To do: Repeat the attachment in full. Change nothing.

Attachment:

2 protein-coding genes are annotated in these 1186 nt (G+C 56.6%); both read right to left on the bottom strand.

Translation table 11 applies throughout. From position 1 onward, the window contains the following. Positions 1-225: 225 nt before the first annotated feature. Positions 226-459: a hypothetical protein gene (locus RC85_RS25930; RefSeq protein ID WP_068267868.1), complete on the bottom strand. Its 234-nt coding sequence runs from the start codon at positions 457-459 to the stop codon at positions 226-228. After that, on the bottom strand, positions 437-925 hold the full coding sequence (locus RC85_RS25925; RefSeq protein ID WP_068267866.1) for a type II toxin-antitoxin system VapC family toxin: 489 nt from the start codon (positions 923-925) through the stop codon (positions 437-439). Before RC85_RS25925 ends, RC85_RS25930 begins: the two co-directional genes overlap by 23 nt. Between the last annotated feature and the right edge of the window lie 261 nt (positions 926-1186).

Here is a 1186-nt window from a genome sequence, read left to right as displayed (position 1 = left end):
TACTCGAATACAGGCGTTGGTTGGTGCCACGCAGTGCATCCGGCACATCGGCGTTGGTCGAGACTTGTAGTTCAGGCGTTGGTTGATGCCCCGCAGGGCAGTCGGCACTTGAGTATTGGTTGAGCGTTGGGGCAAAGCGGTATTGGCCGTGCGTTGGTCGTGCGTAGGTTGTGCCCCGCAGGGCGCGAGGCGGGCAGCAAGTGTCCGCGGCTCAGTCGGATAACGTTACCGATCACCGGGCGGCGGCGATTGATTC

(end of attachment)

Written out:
2 protein-coding genes are annotated in these 1186 nt (G+C 56.6%); both read right to left on the bottom strand.

Translation table 11 applies throughout. From position 1 onward, the window contains the following. Positions 1-225: 225 nt before the first annotated feature. Positions 226-459: a hypothetical protein gene (locus RC85_RS25930; RefSeq protein ID WP_068267868.1), complete on the bottom strand. Its 234-nt coding sequence runs from the start codon at positions 457-459 to the stop codon at positions 226-228. After that, on the bottom strand, positions 437-925 hold the full coding sequence (locus RC85_RS25925; RefSeq protein ID WP_068267866.1) for a type II toxin-antitoxin system VapC family toxin: 489 nt from the start codon (positions 923-925) through the stop codon (positions 437-439). Before RC85_RS25925 ends, RC85_RS25930 begins: the two co-directional genes overlap by 23 nt. Between the last annotated feature and the right edge of the window lie 261 nt (positions 926-1186).

Here is a 1186-nt window from a genome sequence, read left to right as displayed (position 1 = left end):
TACTCGAATACAGGCGTTGGTTGGTGCCACGCAGTGCATCCGGCACATCGGCGTTGGTCGAGACTTGTAGTTCAGGCGTTGGTTGATGCCCCGCAGGGCAGTCGGCACTTGAGTATTGGTTGAGCGTTGGGGCAAAGCGGTATTGGCCGTGCGTTGGTCGTGCGTAGGTTGTGCCCCGCAGGGCGCGAGGCGGGCAGCAAGTGTCCGCGGCTCAGTCGGATAACGTTACCGATCACCGGGCGGCGGCGATTGATTC